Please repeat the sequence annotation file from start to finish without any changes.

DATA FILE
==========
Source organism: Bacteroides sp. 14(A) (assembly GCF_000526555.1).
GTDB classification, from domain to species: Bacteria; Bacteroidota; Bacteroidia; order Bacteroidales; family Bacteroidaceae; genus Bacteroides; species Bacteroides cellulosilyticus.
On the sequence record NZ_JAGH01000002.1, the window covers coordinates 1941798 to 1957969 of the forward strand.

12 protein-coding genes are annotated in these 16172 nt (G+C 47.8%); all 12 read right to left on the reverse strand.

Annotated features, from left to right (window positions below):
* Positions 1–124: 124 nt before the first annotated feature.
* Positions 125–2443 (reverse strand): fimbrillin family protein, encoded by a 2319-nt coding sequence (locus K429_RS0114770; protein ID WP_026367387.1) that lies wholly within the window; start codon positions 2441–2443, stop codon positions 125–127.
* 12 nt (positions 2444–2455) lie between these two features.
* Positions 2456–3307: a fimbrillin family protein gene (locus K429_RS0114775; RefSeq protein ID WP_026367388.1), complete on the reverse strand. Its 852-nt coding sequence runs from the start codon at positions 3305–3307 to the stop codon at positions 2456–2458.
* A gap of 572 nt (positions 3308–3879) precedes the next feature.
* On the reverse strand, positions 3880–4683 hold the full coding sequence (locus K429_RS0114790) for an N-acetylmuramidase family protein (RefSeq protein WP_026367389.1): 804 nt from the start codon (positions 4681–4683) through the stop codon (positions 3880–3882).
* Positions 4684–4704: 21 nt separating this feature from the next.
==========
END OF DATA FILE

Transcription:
Source organism: Bacteroides sp. 14(A) (assembly GCF_000526555.1).
GTDB classification, from domain to species: Bacteria; Bacteroidota; Bacteroidia; order Bacteroidales; family Bacteroidaceae; genus Bacteroides; species Bacteroides cellulosilyticus.
On the sequence record NZ_JAGH01000002.1, the window covers coordinates 1941798 to 1957969 of the forward strand.

12 protein-coding genes are annotated in these 16172 nt (G+C 47.8%); all 12 read right to left on the reverse strand.

Annotated features, from left to right (window positions below):
* Positions 1–124: 124 nt before the first annotated feature.
* Positions 125–2443 (reverse strand): fimbrillin family protein, encoded by a 2319-nt coding sequence (locus K429_RS0114770; protein ID WP_026367387.1) that lies wholly within the window; start codon positions 2441–2443, stop codon positions 125–127.
* 12 nt (positions 2444–2455) lie between these two features.
* Positions 2456–3307: a fimbrillin family protein gene (locus K429_RS0114775; RefSeq protein ID WP_026367388.1), complete on the reverse strand. Its 852-nt coding sequence runs from the start codon at positions 3305–3307 to the stop codon at positions 2456–2458.
* A gap of 572 nt (positions 3308–3879) precedes the next feature.
* On the reverse strand, positions 3880–4683 hold the full coding sequence (locus K429_RS0114790) for an N-acetylmuramidase family protein (RefSeq protein WP_026367389.1): 804 nt from the start codon (positions 4681–4683) through the stop codon (positions 3880–3882).
* Positions 4684–4704: 21 nt separating this feature from the next.